never ceased to think of (Bishop’s) life as an immense victory because of the perfect poems and the beautiful prose she wrote and the arresting beauty and interest of all this material that has yet to be shared with the large, large number of readers who cherish her work.
Such a position is aesthetically viable when the writing is masterful—and some lines and images in Edgar Allan Poe & the Juke-Box must be. But it is balanced, ethically, on two questionable piers. One is that readers are qualified to judge whether an author “won” or “lost” the game of life. Yet no amount of reading Bishop’s jottings will justify such presumptions. The other pier is the notion that it is good to share, even to share things that are not yours, even to share things the maker wanted suppressed, ultimately to share things that may occlude assessment of the work that drew us toward the maker in the first place.
Reviewers claim that Quinn’s notes are exemplary. But even the
pre-publication press about Edgar Allan Poe & the Juke-Box
raises concerns about “new” facts it makes available and the kind of
coin people will mint from this stuff. No one except the most
extravagantly self-important critic reads the chisel marks on an
unfinished Michelangelo marble for clues to what made him tick in the
bedroom. But unfinished poems—alas!—are made of words, the names of
things and places and people associated with memories we can never share,
even if we are explicitly invited to do so. The fragments and notes in Edgar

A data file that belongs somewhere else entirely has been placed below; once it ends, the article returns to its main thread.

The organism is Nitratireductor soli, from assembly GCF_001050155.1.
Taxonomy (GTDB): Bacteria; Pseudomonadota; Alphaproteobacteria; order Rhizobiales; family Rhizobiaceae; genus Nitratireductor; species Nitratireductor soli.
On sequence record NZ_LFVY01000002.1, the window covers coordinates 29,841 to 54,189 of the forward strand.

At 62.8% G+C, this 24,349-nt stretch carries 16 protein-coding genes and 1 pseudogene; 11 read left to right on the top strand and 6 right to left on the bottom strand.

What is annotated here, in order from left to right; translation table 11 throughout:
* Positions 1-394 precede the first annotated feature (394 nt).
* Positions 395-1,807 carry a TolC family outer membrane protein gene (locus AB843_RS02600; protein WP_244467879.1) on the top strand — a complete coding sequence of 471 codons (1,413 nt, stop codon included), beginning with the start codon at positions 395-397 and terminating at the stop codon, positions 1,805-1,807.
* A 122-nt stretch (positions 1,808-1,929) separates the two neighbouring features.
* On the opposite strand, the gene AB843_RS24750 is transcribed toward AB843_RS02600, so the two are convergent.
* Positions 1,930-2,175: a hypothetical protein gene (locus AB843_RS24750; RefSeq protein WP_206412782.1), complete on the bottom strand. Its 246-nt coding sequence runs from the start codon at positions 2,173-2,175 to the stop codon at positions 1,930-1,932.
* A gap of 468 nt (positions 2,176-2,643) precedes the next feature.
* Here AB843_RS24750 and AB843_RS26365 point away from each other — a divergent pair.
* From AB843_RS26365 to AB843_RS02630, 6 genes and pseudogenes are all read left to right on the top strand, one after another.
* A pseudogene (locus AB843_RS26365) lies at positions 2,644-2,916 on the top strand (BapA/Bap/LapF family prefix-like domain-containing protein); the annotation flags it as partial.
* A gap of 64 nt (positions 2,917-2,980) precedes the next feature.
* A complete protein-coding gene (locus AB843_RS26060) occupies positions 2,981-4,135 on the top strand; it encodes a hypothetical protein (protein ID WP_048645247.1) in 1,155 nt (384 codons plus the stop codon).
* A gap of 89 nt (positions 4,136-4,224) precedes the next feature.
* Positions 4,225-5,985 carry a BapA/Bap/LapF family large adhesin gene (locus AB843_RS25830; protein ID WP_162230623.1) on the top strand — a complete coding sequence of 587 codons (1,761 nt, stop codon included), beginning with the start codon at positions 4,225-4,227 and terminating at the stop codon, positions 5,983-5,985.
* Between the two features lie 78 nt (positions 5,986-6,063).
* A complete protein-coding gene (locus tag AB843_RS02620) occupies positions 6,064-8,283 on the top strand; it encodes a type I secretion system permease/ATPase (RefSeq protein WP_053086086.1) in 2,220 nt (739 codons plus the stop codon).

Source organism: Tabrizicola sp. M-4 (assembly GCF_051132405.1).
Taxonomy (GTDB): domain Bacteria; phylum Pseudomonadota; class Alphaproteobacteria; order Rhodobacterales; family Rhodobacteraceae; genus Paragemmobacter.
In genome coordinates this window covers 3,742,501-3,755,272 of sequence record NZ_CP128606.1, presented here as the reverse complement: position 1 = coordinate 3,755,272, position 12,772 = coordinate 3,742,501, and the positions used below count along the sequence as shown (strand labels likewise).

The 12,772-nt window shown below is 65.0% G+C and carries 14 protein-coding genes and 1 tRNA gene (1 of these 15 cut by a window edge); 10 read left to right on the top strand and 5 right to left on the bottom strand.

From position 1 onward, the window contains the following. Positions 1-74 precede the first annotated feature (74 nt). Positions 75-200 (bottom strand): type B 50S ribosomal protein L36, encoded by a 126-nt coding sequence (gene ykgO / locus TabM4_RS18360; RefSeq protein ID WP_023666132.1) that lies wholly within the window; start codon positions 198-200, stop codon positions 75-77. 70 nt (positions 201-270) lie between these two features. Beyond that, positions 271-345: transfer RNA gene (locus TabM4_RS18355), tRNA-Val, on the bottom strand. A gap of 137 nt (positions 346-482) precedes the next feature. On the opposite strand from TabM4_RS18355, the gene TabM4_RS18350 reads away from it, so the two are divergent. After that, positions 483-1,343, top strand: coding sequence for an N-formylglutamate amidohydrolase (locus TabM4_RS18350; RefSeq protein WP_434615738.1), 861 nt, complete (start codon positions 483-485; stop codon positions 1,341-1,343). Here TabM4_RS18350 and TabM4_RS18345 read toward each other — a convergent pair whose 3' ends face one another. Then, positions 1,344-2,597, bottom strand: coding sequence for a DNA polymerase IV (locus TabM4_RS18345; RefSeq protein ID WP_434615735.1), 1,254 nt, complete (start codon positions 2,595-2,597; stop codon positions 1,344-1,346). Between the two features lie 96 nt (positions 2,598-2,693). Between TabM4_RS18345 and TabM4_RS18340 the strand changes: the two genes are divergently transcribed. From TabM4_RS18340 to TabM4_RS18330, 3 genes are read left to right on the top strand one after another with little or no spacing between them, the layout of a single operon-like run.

Allan Poe & the Juke-Box, if the samplings I’ve seen are
typical, are full of biographical items sure to act as chum for prurient
biographical speculation. It’s not the book’s fault, but, to run with
one example, the later suicide of a college boyfriend Bishop refused to
marry will no doubt turn up in a future “critical” article, mustered
as a causal link in the development of a lesbian.
Elizabeth Bishop is dead. (Long live Elizabeth Bishop!) Edgar Allan Poe & the Juke-Box is here, and no one can put it back. I for one can hardly wait to spend some time looking closely at one of the treasures it contains: facsimile pages of the extant drafts of Bishop’s mock-villanelle, “One Art.” To see these drafts, and to think about what they might show me about how to make poems, is a privilege I won’t take lightly. I’ll find much of the rest fascinating, to be sure. But I won’t be surprised if her incomplete texts prove that “the art of losing isn’t hard to master.”
II. June 21, 2006
Closing his review of Edgar Allan Poe & the Juke Box (The New York Review of Books, April 27), Charles Simic cites Octavio Paz: “The enormous power of reticence—that is the great lesson of the poetry of Elizabeth Bishop.” How strange Simic’s conclusion is! For though he celebrates the book’s publication and the “immense labor” of its editor, and though he rejoices in finding in it “how much emotion there was in Bishop’s poems to start with, which her tinkering tended to obscure,” he knows Paz is entirely correct. Bishop’s work, compared with that of other writers, honors reticence. And though her reticence must have had many unknown sources, we may be certain it was in large part her choice to remain silent, a choice rooted in her steadfast consciousness that there is a better way to proceed, to write, to behave.
I want to close this commentary with a few notes on reticence:
1) I remain skeptical toward Edgar Allan Poe & the Juke Box. I
was in earnest when I wrote that I was going to run right to the bookstore
back in March, but the truth is that I can neither buy the book nor buy
into the rationales that support its publication.
2) I have found all of the arguments supporting the book to be sad